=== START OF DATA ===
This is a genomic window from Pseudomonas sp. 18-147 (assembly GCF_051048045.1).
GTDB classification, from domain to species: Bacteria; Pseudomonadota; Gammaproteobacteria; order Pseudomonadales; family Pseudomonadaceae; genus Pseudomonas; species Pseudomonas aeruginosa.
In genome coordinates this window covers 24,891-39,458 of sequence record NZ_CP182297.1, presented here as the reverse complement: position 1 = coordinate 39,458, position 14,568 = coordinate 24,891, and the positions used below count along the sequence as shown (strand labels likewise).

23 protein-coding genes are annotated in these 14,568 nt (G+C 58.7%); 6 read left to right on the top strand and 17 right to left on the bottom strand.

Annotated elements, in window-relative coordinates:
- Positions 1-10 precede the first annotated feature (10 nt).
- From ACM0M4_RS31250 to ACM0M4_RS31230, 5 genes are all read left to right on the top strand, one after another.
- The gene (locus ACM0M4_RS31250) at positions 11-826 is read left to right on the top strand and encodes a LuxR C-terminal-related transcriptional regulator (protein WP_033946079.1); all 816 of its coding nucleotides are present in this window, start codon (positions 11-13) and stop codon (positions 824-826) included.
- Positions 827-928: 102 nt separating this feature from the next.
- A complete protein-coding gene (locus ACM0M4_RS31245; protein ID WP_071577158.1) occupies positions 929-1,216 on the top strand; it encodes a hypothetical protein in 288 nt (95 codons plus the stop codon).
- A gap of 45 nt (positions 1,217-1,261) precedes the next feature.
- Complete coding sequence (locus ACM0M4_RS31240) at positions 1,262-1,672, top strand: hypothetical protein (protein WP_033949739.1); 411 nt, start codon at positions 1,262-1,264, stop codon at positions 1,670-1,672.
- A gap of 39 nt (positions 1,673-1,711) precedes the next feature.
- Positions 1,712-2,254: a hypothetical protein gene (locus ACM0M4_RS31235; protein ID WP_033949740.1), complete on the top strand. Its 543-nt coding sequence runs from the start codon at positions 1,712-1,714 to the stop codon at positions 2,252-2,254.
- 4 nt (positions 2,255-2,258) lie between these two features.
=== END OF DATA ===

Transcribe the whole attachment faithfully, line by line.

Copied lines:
This is a genomic window from Pseudomonas sp. 18-147 (assembly GCF_051048045.1).
GTDB classification, from domain to species: Bacteria; Pseudomonadota; Gammaproteobacteria; order Pseudomonadales; family Pseudomonadaceae; genus Pseudomonas; species Pseudomonas aeruginosa.
In genome coordinates this window covers 24,891-39,458 of sequence record NZ_CP182297.1, presented here as the reverse complement: position 1 = coordinate 39,458, position 14,568 = coordinate 24,891, and the positions used below count along the sequence as shown (strand labels likewise).

23 protein-coding genes are annotated in these 14,568 nt (G+C 58.7%); 6 read left to right on the top strand and 17 right to left on the bottom strand.

Annotated elements, in window-relative coordinates:
- Positions 1-10 precede the first annotated feature (10 nt).
- From ACM0M4_RS31250 to ACM0M4_RS31230, 5 genes are all read left to right on the top strand, one after another.
- The gene (locus ACM0M4_RS31250) at positions 11-826 is read left to right on the top strand and encodes a LuxR C-terminal-related transcriptional regulator (protein WP_033946079.1); all 816 of its coding nucleotides are present in this window, start codon (positions 11-13) and stop codon (positions 824-826) included.
- Positions 827-928: 102 nt separating this feature from the next.
- A complete protein-coding gene (locus ACM0M4_RS31245; protein ID WP_071577158.1) occupies positions 929-1,216 on the top strand; it encodes a hypothetical protein in 288 nt (95 codons plus the stop codon).
- A gap of 45 nt (positions 1,217-1,261) precedes the next feature.
- Complete coding sequence (locus ACM0M4_RS31240) at positions 1,262-1,672, top strand: hypothetical protein (protein WP_033949739.1); 411 nt, start codon at positions 1,262-1,264, stop codon at positions 1,670-1,672.
- A gap of 39 nt (positions 1,673-1,711) precedes the next feature.
- Positions 1,712-2,254: a hypothetical protein gene (locus ACM0M4_RS31235; protein ID WP_033949740.1), complete on the top strand. Its 543-nt coding sequence runs from the start codon at positions 1,712-1,714 to the stop codon at positions 2,252-2,254.
- 4 nt (positions 2,255-2,258) lie between these two features.